He was not all.
among the “far-off hills.”
How far, pray? " At his height,
Twenty miles? If so then, without a silver A speck scarce visible, the eagle heard, And felt his strong wing falter: terror-struck,
ear-trumpet he could not have heard the huzFluttering and wildly screaming, down he sank
If the far-off hills were so near Nineveh Down through the quivering air: another shout - as to allow the lion to hear the huzzas even His talons droop-his sunny eye grows darkHis strengthless pennons fail--plump down he falls,
in his sleep, the epithet “ far-off” should be
altered, and the lion himself brought from the With eye of fire, and shaggy mane uprear'd,
interior. But we cannot believe that lions The sleeping lion in his den sprang up; Listened awhile-then laid his monstrous mouth were permitted to live in dens within ear-shot Close to the floor, and breath'd hot roarings out of Nineveh. Nimrod had taught them “never In fierce reply.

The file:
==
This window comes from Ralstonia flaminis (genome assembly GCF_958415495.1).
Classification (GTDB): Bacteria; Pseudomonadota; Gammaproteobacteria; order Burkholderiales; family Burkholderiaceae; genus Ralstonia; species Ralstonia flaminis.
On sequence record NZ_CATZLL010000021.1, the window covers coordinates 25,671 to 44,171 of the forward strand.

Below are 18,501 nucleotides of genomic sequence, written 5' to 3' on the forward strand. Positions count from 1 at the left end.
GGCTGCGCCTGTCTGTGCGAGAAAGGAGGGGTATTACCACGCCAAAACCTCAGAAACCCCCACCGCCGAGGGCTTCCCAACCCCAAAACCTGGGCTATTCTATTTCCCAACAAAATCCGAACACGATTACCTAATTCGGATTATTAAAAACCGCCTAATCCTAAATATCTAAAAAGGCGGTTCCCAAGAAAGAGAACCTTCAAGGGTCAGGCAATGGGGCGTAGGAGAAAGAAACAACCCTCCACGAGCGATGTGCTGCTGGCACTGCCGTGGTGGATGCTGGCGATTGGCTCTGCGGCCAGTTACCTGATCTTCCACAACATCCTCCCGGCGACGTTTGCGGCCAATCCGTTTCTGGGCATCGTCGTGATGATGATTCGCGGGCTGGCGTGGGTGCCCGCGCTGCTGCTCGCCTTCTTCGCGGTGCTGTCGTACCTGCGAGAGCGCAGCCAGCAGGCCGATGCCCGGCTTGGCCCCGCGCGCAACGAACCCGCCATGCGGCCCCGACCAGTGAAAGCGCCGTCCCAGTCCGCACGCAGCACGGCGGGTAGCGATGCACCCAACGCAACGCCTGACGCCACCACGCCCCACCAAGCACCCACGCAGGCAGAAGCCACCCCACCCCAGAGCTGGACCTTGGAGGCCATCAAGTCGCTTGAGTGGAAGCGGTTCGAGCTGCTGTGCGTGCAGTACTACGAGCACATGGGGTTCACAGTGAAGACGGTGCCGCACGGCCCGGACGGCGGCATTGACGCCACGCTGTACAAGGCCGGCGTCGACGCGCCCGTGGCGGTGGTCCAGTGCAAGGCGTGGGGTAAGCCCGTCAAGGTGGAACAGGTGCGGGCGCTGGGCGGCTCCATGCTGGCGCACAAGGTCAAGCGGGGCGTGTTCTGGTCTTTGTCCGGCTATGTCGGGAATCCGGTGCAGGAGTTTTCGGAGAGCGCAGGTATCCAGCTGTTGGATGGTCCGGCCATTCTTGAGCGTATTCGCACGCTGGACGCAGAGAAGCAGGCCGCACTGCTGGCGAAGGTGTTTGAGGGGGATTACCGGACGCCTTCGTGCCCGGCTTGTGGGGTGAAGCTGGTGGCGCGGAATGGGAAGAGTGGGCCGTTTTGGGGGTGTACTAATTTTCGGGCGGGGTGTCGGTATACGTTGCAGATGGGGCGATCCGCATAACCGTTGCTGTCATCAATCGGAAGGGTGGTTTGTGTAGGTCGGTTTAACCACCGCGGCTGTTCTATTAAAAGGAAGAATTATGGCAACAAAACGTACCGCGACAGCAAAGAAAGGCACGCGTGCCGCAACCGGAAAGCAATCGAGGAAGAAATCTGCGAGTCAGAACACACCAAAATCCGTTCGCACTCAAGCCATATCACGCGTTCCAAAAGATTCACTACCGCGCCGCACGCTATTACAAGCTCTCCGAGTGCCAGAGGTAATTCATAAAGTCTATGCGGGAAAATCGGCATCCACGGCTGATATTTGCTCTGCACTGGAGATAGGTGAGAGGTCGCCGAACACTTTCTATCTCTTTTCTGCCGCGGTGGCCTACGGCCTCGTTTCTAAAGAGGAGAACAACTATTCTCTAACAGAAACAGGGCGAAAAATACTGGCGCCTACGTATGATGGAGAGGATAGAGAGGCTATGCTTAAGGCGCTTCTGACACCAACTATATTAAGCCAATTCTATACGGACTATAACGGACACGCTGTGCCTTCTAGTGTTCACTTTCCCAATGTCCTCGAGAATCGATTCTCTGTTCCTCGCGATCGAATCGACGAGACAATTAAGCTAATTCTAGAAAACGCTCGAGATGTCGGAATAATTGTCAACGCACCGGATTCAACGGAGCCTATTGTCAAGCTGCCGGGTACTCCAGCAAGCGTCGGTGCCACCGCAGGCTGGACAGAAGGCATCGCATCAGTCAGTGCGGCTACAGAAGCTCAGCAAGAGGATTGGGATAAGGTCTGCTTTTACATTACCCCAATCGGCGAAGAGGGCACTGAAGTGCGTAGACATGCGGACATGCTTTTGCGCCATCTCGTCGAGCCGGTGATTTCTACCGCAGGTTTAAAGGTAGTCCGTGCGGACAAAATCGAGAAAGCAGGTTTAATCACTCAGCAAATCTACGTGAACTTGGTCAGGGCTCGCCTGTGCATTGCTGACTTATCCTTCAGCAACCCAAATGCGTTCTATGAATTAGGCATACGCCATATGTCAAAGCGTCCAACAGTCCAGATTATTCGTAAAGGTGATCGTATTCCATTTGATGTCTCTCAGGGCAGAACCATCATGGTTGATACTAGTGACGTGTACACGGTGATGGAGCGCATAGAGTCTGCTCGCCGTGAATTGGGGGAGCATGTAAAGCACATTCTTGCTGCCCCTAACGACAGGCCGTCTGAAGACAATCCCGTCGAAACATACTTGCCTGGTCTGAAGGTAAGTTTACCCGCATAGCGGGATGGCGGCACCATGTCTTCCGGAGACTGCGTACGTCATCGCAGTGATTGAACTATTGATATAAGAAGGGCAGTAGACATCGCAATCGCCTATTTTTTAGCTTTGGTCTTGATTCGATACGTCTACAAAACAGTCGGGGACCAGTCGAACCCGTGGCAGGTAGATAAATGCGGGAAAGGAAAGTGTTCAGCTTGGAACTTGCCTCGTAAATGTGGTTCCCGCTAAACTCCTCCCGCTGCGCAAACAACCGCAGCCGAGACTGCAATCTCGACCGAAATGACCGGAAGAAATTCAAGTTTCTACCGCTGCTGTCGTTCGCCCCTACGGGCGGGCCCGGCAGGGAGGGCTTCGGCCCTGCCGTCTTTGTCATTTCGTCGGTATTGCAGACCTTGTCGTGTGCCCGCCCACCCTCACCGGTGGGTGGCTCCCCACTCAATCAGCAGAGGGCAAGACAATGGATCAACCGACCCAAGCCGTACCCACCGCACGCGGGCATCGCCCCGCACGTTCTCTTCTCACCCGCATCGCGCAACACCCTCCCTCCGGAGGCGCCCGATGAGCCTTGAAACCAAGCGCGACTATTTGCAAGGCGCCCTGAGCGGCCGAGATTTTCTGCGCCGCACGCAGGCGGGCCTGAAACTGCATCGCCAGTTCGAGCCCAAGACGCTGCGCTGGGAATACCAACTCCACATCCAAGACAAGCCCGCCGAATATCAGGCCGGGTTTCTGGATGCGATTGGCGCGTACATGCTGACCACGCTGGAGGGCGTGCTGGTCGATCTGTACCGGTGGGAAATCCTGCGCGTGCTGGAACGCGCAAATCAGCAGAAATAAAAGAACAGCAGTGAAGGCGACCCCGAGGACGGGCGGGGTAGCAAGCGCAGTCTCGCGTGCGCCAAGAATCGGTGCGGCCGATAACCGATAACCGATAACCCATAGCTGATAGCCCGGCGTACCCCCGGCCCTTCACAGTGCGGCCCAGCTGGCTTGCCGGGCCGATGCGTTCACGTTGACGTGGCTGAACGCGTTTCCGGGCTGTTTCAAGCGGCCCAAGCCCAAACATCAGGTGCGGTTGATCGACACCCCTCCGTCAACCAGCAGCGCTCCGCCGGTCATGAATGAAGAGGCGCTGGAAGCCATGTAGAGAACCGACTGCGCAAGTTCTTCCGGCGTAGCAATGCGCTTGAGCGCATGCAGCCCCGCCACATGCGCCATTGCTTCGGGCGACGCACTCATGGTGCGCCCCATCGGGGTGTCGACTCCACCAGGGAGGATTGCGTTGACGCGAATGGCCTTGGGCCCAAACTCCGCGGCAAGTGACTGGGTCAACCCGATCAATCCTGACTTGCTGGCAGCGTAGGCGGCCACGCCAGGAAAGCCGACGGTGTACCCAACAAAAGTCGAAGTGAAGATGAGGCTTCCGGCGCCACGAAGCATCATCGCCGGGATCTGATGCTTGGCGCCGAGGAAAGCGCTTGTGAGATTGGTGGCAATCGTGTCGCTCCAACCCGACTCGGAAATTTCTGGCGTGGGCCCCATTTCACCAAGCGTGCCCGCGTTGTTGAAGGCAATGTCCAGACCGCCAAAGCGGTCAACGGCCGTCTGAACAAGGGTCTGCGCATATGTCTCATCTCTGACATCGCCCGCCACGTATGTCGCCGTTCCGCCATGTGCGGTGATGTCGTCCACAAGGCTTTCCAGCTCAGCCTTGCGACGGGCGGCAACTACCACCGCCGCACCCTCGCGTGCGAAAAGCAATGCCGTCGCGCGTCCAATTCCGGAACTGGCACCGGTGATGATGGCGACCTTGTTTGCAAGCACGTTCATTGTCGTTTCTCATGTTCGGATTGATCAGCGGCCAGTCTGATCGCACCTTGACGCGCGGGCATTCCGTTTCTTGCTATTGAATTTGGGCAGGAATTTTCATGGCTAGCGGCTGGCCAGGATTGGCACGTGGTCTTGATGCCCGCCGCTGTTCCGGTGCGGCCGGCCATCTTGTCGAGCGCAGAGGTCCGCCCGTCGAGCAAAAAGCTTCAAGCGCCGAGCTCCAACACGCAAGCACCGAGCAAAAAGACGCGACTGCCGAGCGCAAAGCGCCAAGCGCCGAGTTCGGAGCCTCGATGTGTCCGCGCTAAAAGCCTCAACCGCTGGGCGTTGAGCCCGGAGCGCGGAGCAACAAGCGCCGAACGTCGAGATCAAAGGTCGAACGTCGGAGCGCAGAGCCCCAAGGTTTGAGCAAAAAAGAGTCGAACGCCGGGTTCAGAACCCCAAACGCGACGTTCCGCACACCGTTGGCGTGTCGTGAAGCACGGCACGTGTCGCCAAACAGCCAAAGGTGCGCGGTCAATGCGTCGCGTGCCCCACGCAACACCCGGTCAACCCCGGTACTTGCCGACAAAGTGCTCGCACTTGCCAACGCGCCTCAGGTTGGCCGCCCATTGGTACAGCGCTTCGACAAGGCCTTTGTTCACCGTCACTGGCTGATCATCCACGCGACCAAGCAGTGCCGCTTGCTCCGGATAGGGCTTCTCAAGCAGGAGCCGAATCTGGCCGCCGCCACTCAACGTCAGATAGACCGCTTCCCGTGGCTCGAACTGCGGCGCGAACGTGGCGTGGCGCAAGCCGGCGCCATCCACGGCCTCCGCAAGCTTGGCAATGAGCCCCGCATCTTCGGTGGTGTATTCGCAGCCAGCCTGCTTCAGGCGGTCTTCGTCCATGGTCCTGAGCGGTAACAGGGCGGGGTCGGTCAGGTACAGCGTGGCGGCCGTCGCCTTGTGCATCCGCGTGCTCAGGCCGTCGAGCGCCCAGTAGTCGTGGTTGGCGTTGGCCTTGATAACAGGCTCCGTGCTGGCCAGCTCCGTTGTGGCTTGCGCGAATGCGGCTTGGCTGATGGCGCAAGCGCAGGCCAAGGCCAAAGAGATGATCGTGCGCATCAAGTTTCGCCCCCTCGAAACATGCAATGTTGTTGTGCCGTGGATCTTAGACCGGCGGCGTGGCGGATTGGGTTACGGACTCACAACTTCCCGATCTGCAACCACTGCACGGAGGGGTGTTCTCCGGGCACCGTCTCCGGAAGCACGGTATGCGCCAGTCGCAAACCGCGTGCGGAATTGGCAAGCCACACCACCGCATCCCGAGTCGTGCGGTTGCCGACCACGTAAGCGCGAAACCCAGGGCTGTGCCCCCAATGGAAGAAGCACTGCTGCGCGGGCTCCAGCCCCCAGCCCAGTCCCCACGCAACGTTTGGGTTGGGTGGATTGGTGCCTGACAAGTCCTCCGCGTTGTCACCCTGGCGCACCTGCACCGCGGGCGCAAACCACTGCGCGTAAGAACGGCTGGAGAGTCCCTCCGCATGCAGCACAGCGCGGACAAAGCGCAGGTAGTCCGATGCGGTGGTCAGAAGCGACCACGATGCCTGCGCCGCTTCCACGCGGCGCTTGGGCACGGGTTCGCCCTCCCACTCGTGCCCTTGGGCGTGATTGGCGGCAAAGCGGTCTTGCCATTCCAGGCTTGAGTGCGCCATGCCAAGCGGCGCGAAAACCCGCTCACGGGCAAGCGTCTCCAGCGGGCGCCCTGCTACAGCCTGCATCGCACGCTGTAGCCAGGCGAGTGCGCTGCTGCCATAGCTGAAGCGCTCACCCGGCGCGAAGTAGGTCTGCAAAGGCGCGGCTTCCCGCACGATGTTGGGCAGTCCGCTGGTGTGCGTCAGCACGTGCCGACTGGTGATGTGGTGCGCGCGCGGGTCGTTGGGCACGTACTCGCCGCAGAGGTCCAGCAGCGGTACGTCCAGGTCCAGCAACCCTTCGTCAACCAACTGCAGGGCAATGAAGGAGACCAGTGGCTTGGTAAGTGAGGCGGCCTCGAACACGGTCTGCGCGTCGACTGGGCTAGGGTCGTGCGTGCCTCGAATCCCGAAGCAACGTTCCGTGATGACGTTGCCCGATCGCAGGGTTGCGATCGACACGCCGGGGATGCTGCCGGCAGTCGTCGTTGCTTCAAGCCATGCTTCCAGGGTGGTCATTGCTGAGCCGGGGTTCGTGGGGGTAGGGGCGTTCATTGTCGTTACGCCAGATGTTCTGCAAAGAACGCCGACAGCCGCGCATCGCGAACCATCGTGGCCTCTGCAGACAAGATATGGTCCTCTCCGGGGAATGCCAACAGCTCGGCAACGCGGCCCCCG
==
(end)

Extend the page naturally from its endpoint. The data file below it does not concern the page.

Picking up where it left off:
to come there no more"-and Semiramis looked What think ye of that, John Audubon, sharp after the suburbs. But, not to insist unCharles Bonaparte, J. Prideaux Selby, James duly upon a mere matter of police, is it the Wilson, Sir William Jardine, and ye other Eu- nature of lions, lying in their dens among farropean and American ornithologists? Pray, off hills, to start up from their sleep, and Mr. Atherstone, did you ever see an eagle--a “ breathe hot roarings out" in fierce reply to speck in the sky? Never again suffer your- the shouts of armies? All stuff! Mr. Ather. self, oh, dear sir! to believe old women's tales / stone shows off his knowledge of naturai his.
Even like a stone. Amid the far-off hills,